Other genders have intersectional experiences with their reproductive health decisions as well—we’re just not talking about it enough inside or outside of the doctor’s office. I saw a trans-masculine patient for care the other day and he said I was the first doctor to ask him about his thoughts on family building. Unfortunately, I wasn’t surprised. Prior to transitioning, he identified as a lesbian woman. And according to my patient, his previous medical provider assumed (incorrectly) that because he couldn’t get pregnant from sex with women, he did not want children.
This example reinforced my point about both the cultural dialogue and the medical community continuing to frame sexual and reproductive health as a women’s health issue. You can see it in something as simple as marketing. Many family planning clinics are doused in baby pink and the walls are adorned with photos of cis-women holding their children. People of any gender should be able to walk into a family planning clinic, feel welcomed by the environment, and receive counselling and services regarding their sexual and reproductive health. A recent evaluation of contraceptive counselling methods in a California family planning clinic, however, found that male body-based methods like condoms, withdrawal, and vasectomy were either infrequently mentioned or framed as less preferable by the clinician. These other methods should be discussed as equally viable options, as equally viable options, with their pros and cons laid out just like any other method.
Back to the LGBTQIA community: They’ve historically been marginalised from healthcare spaces and often don’t receive appropriate sexual and reproductive services due to lack of provider training and/or stigma. It’s unfortunate, but general practitioners don’t often provide much sexual and reproductive healthcare outside of basic STI testing and contraception, if that. For instance, if someone wants a vasectomy, they would have to see a urologist, who is a surgeon and only available on a referral basis. The American Academy of Family Practice recommends that women receive counselling on family planning at their yearly zero co-pay visit (referred to as a well-woman visit), but there’s no mention of family planning outside of STI screening at the annual male wellness visit.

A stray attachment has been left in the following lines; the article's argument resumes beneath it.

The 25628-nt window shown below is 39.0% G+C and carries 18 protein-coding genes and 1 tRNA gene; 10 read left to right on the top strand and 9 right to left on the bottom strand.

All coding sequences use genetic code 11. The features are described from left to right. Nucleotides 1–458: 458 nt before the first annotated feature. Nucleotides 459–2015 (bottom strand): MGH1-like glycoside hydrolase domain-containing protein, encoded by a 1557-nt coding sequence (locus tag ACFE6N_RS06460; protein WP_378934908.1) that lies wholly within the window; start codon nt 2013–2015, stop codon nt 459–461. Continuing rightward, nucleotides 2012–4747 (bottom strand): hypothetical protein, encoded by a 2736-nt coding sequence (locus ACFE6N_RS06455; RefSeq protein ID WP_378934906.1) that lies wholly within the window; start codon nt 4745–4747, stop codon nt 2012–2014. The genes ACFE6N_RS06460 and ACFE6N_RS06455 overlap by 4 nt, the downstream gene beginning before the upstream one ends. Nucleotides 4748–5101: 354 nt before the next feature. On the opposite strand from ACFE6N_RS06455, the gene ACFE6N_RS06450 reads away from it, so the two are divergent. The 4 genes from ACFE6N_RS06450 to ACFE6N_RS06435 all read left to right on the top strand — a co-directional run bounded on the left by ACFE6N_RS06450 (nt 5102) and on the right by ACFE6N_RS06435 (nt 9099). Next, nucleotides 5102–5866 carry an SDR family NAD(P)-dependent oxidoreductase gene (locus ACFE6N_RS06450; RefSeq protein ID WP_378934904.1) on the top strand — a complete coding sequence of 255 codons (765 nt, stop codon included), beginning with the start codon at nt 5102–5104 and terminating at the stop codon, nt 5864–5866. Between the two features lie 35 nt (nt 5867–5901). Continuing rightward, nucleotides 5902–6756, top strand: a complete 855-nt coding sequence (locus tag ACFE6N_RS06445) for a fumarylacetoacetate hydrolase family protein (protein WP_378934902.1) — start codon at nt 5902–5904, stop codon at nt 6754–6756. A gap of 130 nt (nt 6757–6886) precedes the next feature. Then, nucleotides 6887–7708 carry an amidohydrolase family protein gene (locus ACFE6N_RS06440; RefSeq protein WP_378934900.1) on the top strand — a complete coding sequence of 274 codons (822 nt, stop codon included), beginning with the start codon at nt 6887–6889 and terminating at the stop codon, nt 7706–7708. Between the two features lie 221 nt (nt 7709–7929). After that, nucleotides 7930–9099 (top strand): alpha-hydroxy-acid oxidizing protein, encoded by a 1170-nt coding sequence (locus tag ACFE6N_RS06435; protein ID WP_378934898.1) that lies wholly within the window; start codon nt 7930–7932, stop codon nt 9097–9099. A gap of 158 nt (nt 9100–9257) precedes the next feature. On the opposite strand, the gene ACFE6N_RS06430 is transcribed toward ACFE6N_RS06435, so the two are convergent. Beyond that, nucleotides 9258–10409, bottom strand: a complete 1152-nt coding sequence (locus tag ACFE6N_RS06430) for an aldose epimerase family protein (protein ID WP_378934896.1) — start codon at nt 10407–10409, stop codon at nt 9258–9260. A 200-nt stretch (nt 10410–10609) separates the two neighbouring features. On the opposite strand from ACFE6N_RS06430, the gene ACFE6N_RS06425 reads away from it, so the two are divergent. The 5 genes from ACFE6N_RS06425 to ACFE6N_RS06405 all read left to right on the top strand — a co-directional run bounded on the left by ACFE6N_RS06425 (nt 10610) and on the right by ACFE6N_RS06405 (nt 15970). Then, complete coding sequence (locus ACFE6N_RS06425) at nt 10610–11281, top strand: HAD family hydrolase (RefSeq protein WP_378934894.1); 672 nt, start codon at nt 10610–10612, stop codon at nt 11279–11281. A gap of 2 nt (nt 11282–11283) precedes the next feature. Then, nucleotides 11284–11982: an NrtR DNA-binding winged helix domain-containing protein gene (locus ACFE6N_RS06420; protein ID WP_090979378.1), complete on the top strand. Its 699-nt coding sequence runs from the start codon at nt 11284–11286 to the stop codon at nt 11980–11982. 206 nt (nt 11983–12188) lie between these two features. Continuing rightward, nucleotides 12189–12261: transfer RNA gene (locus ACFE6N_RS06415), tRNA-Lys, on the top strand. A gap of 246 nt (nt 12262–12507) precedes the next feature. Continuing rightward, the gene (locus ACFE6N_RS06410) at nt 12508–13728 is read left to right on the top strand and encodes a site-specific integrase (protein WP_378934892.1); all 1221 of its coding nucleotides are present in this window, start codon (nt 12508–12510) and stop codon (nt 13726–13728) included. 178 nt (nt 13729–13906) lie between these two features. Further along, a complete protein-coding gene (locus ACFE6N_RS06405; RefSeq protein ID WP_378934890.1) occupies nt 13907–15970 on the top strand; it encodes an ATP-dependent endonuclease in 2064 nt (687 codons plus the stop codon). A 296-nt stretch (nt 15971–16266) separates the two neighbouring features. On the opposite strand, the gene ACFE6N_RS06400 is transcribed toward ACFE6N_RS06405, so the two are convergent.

We have yet to move towards the concept of a well-person visit, but we should. And it should include a discussion around family planning, regardless of the person’s body parts. As a physician, I understand the importance of specialisation, but I do feel that doctors should all, at the very least, be well-versed in the needs of all genders.
Culturally, the first step to moving to a more inclusive place lies in the way we frame it all, out loud and on paper. And this language and education should start early—in federally mandated comprehensive sex education programs in schools that are inclusive of all gender identities and sexual orientations and behaviours. In medical schools and residency programs. Placing the burden of reproductive health on cis-women is an outdated concept that should be left in the past, along with high school home economics classes which imply that it’s only girls who should now how to cook and sew.
As health professionals, my peers and I should be focusing on expanding our training to reach all patients about their comprehensive sexual and reproductive health experiences. We should be supporting more research around contraceptive options for those with a penis (studies for a topical gel are on their way). We need to advocate for reproductive health service insurance coveragefor all genders, not just cis women. Sexual and reproductive health doesn’t happen in a vacuum, it happens in a context that is influenced by intersections which can’t be ignored.